Strengthen’d by interchangement of your rings ;
And all the ceremony of this compact
Sealed in my function, by my testimony."

Act V. Sc. I. But what this was is shown by Olivia's language at the time when it took place, in a passage which the apologists leave out of sight.

“Blame not this haste of mine. If you mean well,
Now go with me, and with this holy man,
Into the chantry by: there, before him,
And underneath that consecrated roof,
Plight me the full assurance of your faith;
That my most jealous and too doubtful soul
May live at peace. He shall conceal it,
Whiles you are willing it shall come to note ;
What time we will our celebration keep
According to my birth. — What do you say ?”

Act IV. Sc. 3.

This plainly was a private marriage, in church and by a priest ; indissoluble and perfect, except that it lacked consummation and celebration according to the lady's birth. As to troth-plight, its import depends entirely upon that to which troth is plighted. The closing words of the binding declaration in the marriage ceremony of the Church of England are," and thereto I plight thee my troth."

The marriage between William Shakespeare and Anne Hathaway took place in December, 1582. The ceremony was not performed in Stratford; and no record of it has been discovered. But there is a tradition in Luddington, a little village not far off, that it took place there; and the story derives some support from the fact that Thomas Hunt, Shakespeare's schoolmaster, was curate of that parish. Susanna, the first child born in this wedlock, was baptized May 26th, 1583; and Hamnet and Judith, twins, were baptized February 2d, 1584-5. William Shakespeare and his wife had no other children; and soon after the latter event their household married life was interrupted for many years by the departure of the youthful husband from Stratford. The eldest son of a ruined man just degraded from office, having four brothers and sisters younger than himself, and a wife and three children upon his hands before he was twenty-one, there were reasons enough for him to go, as he did, to London, if he could get money there more rapidly than at Stratford. But tradi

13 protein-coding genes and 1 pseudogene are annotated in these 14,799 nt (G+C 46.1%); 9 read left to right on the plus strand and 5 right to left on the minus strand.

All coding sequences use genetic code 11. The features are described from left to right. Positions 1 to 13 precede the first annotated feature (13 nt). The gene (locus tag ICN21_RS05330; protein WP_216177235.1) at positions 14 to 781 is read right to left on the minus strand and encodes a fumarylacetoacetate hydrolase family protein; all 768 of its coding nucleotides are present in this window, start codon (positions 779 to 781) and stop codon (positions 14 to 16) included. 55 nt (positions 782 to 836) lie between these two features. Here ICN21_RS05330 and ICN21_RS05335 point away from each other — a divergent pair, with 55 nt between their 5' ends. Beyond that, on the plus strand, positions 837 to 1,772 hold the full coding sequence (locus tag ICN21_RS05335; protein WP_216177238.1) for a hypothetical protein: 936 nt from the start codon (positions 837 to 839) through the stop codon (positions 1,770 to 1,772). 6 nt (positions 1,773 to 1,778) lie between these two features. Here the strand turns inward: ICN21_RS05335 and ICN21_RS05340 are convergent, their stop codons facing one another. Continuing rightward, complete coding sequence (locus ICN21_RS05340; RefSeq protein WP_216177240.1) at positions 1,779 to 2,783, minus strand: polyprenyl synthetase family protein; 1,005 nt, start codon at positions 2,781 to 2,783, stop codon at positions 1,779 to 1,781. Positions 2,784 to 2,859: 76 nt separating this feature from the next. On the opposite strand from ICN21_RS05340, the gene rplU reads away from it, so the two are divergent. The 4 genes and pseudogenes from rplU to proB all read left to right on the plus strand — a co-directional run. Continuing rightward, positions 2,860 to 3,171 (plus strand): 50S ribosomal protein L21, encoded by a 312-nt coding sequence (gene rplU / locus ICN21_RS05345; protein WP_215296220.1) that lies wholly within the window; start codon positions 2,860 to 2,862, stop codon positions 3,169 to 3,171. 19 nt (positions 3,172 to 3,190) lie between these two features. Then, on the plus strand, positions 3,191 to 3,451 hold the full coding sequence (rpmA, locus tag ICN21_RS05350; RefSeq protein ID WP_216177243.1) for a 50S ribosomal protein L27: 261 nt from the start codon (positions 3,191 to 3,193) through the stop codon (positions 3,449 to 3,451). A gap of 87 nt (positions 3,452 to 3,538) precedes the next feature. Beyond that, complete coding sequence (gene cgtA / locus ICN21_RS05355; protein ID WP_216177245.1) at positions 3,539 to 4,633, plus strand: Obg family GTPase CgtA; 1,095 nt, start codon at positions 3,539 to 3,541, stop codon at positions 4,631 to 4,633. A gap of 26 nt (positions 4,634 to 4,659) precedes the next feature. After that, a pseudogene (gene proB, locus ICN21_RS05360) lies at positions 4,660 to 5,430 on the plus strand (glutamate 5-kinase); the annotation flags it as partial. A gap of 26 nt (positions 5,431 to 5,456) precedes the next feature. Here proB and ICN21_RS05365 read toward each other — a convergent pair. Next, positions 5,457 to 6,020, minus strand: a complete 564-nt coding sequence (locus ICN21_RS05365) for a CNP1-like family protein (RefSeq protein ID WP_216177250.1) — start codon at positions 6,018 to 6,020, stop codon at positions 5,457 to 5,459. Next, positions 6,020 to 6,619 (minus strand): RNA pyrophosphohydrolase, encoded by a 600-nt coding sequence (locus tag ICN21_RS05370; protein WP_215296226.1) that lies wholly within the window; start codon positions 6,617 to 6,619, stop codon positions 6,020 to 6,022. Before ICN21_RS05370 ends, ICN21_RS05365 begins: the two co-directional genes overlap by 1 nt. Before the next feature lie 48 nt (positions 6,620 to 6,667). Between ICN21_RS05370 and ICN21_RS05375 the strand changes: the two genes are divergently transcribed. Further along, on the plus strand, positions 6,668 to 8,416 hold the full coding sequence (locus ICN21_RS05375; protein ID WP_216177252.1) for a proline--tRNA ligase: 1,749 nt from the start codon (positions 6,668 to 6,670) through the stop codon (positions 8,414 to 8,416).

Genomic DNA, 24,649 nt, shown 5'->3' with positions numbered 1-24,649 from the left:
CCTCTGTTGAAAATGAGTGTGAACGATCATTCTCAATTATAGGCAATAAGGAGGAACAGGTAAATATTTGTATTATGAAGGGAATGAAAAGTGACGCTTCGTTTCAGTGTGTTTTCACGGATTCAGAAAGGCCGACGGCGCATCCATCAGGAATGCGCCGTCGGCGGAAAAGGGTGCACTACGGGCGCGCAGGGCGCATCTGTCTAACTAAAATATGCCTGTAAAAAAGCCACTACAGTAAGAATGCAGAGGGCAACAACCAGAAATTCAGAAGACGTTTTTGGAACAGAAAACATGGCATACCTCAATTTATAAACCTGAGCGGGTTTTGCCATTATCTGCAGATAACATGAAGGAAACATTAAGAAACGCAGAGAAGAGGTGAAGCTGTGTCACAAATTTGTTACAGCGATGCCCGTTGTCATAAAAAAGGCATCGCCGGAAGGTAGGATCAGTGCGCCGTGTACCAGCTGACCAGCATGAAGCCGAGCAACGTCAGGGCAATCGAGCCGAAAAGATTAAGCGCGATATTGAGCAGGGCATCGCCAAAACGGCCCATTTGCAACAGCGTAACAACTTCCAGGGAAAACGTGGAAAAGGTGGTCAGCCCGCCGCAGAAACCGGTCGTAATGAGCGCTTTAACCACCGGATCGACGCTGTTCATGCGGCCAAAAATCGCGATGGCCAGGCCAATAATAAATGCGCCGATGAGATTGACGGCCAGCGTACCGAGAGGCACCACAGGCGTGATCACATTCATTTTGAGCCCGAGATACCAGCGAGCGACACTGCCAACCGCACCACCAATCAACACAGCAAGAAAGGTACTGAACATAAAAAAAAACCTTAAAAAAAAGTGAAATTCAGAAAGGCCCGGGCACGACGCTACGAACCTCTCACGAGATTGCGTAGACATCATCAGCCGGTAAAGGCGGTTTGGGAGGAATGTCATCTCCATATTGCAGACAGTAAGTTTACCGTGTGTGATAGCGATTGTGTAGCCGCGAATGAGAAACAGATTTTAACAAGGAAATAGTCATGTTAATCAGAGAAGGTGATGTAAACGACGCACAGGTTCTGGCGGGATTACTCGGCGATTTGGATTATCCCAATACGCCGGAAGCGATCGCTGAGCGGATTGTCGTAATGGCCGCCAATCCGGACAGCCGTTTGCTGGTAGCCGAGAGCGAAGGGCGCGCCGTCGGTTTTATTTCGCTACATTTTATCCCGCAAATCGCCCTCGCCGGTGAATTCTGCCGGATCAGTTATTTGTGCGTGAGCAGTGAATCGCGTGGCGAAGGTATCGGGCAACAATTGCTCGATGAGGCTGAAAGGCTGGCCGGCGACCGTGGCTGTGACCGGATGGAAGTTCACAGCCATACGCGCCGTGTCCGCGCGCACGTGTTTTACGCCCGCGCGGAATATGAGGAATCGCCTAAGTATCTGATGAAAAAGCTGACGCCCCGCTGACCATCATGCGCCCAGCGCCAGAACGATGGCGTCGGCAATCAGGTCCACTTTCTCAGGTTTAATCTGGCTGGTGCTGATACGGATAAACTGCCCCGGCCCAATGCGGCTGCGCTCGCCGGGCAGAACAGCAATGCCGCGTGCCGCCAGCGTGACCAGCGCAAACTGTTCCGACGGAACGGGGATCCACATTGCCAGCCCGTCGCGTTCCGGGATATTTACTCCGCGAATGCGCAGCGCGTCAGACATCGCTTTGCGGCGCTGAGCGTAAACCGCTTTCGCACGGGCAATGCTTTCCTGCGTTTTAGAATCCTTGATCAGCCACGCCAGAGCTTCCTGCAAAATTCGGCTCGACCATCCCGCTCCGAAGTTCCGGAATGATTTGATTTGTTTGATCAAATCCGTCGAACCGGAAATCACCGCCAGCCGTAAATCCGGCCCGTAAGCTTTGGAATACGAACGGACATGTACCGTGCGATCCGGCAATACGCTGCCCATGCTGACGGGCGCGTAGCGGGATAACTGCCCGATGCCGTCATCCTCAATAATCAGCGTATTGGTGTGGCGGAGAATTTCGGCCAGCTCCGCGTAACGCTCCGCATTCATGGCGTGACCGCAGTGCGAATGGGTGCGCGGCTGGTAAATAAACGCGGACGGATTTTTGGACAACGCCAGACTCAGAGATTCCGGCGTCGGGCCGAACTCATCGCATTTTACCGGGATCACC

tion assigns a particular occasion and other motive for his leaving home. Betterton heard, and Rowe tells us, that he fell into bad company, and that some of his wild companions, who made a frequent practice of deer-stealing, drew him into the robbery of a park belonging to Sir Thomas Lucy, of Charlecote. For this, according to Rowe's story, he was prosecuted by the knight, and in revenge lampooned him in a ballad so bitter that the prosecution became a persecution of such severity that he was obliged to flee the country, and shelter himself in London. There is what may perhaps be accepted as independent authority for the existence of this tradition. The Reverend William Fulman, an antiquary, who died in 1688, bequeathed his manuscript biographical memorandums to the Reverend Richard Davies, Rector of Sapperton in Gloucestershire, and Archdeacon of Lichfield, who died in 1708. To a note of Fulman's, which barely records Shakespeare's birth, death, and occupation, Davies made brief additions, the principal of which is, that William Shakespeare was "much given to all unluckinesse in stealing venison and rabbits, particularly from SrLucy, who had him oft whipt and sometimes imprisoned, and at last made him fly his native country, to his great advancement: but his revenge was so great that he is his Justice Clodpate, and calls him a great man, and that in allusion to his name bore three louses rampant for his arms.” Davies may